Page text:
But on everything else, itís another story. And you know who you are, Republicans. In fact, I think weíve got Republican senatorsTim Scott and Cory Gardner. They are in the house, which reminds me Ö security bar the doors. Judge Merrick Garland come on out. We are going to do this right here. Right now.
Itís like the red wedding.
But itís not just Congress. Even some foreign leaders, theyíve been looking ahead, anticipating my departure. Last week, Prince George showed up to our meeting in his bathrobe. That was a slap in the face. A clear breach of protocol.
Although, while in England I did have lunch with her Majesty the Queen, took in a performance of Shakespeare, hit the links with David Cameron. Just in case anyone was debating whether I am black enough, I think that settles the debate.
I wonít lie, look, this is a tough transition. Itís hard. Key staff are now starting to leave the White House. Even reporters have left me. Savannah Guthrie, she has left the White House press corps to host the ďTodayĒ show. Norah OíDonnell left the briefing room to host ĎCBS This Morning.í Jake Tapper left journalism to join CNN.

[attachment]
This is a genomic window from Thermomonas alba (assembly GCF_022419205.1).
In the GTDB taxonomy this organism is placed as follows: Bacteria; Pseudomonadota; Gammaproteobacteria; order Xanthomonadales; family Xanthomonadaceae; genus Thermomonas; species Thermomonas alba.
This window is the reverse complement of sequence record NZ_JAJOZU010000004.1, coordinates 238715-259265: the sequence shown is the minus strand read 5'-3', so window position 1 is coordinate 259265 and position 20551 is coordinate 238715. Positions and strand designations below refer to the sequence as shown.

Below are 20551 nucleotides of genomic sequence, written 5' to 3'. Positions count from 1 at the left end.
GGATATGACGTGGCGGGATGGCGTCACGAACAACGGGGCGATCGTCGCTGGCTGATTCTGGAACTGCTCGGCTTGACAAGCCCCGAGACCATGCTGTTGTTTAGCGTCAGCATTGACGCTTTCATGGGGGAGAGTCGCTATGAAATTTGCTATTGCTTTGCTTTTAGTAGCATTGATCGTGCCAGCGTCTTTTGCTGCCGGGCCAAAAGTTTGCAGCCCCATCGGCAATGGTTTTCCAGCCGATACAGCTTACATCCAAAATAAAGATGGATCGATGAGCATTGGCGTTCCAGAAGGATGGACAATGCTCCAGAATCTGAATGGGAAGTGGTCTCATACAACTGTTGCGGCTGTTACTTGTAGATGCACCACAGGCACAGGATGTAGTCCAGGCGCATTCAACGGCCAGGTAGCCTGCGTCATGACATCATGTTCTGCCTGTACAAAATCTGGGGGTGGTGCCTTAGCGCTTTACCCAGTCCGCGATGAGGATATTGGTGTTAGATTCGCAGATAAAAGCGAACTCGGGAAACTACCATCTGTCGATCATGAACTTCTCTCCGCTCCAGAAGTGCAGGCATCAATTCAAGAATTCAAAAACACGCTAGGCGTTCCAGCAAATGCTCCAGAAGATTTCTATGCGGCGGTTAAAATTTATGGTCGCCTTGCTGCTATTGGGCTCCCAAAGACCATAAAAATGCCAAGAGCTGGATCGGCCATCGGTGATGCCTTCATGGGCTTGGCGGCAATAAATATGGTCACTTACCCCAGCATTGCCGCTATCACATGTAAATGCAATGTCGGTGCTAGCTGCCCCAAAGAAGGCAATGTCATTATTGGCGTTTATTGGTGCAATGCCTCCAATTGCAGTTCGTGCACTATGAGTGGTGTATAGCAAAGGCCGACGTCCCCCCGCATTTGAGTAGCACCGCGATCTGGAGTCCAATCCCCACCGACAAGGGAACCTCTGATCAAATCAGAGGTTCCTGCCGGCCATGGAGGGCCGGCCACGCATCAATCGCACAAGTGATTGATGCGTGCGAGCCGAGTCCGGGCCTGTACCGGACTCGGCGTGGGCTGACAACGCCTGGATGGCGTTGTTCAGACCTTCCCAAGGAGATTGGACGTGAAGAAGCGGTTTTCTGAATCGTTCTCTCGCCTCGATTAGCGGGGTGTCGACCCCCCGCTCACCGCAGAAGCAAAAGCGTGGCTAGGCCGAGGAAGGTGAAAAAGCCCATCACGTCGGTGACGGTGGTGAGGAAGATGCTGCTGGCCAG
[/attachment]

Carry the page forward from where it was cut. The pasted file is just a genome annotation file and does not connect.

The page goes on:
But the prospect of leaving the White House is a mixed bag. You might have heard that someone jumped the White House fence last week, but I have to give the Secret Service credit. They found Michelle and brought her back. Sheís safe back at home now. Itís only nine more months, baby. Settle down.
And yet somehow, despite all this, despite the churn, in my final year my approval ratings keep going up. The last time I was this high I was trying to decide on my major.
And hereís the thing, I havenít really done anything differently. So itís odd. Even my age canít explain the rising poll numbers. What has changed nobody can figure it out. [Image of Cruz and Trump]. Puzzling.
Anyway. In this last year, I do have more appreciation for those who have been with me on this amazing ride. Like one of our finest public servants, Joe Biden. God bless him. I love that guy. I love Joe Biden. I really do. And I want to thank him for his friendship, for his counsel, for always giving it to me straight, for not shooting anybody in the face. Thank you, Joe.